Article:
The proof of real religion is that it transforms this world. The sacramental vision of human life understands the sacred is palpable in the moment—this moment—no other. The past is gone. The future is not yet here. In essence, this moment is all we have.

When we experience the numinous quality under the surface of things, God is incarnate once again. Then healing begins—healing from the dullness of prime-time cotton candy television and all-pervasive consumerism. We yearn for the re-enchantment of the world, which we knew as children. Union with God is re-enchantment of the here and now.

As we go through our daily routines, fly to Baltimore for the meeting, stress about the medical bills, run after our children, and try to eat more salad and less junk, we need to know there is a “more.” We need to catch glimpses of communion with God in the moment.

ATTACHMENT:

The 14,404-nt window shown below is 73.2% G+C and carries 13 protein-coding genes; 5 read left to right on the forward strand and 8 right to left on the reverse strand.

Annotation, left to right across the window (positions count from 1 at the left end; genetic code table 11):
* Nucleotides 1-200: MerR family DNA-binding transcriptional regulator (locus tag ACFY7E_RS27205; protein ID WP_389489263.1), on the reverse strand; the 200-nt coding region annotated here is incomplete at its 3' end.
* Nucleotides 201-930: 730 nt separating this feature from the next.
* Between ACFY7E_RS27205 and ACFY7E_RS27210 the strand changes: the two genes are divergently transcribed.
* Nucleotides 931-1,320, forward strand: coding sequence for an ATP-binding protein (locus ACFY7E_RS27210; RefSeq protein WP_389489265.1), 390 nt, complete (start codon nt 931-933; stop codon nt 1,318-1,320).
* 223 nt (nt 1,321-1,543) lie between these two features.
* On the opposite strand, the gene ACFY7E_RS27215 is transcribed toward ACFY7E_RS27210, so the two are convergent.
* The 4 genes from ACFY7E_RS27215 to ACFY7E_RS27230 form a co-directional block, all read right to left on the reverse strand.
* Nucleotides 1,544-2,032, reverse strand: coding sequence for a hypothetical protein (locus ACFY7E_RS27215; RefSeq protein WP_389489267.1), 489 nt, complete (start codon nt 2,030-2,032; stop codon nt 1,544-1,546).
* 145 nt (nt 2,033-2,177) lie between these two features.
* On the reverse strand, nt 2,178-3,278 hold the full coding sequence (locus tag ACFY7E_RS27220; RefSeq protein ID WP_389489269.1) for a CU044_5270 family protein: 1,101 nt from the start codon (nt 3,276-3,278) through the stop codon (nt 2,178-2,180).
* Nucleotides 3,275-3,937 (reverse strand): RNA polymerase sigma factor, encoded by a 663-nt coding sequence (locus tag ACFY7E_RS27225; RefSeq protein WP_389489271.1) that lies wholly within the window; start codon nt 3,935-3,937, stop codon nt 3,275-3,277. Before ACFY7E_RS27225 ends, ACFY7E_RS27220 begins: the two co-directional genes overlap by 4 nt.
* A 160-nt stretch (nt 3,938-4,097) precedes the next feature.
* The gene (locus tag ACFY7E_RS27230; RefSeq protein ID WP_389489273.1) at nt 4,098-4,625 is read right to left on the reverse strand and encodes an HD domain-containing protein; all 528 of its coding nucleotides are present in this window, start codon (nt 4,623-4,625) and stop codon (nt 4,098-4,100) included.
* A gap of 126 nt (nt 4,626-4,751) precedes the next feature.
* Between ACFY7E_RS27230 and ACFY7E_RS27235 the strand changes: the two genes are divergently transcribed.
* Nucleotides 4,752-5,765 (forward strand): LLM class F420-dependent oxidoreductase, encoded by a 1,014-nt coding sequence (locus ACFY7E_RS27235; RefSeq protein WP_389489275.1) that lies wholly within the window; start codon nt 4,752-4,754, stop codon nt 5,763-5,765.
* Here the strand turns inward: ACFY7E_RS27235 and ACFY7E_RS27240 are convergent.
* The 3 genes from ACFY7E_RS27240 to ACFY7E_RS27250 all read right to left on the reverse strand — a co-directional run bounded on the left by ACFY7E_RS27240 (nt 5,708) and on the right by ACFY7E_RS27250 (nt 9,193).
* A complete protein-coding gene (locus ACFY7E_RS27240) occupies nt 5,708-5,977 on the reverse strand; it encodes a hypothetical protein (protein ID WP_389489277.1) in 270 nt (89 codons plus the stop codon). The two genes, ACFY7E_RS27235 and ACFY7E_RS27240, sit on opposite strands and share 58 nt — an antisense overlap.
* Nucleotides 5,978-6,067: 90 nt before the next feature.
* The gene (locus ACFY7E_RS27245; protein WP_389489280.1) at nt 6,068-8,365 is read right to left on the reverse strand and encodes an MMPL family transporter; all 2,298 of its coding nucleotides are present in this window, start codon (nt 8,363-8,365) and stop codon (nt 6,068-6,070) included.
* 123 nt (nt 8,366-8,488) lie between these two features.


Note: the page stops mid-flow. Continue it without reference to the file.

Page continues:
The re-enchantment of the world is available. It’s very familiar. It’s our true home. It’s what the Orthodox writers of The Philokalia such as Makarios call our “original purity” or “original nature.” [1] In C.S. Lewis’ book, The Lion, the Witch, and the Wardrobe, the children entered into another dimension. The children saw God’s realm. When we were children we saw the magic of life for what it is, an utter gift. Only after the siege of monotonous decades, disenchantment, and secular scripting, do we lose our sight. Yet, beneath the layers of conditioning there’s the buoyant wonderment of the child, who has never forgotten. That’s why the Gospels say the dominion of heaven belongs to a child (Luke 18:16). The point isn’t to revert to childishness, but to unlearn all the deadening adult scripting that suburbia and the market economy foist upon us. There’s a mystical child in each of us wide eyed with rapture at the dance of life; the child who sees the fabric of light that strings everything together.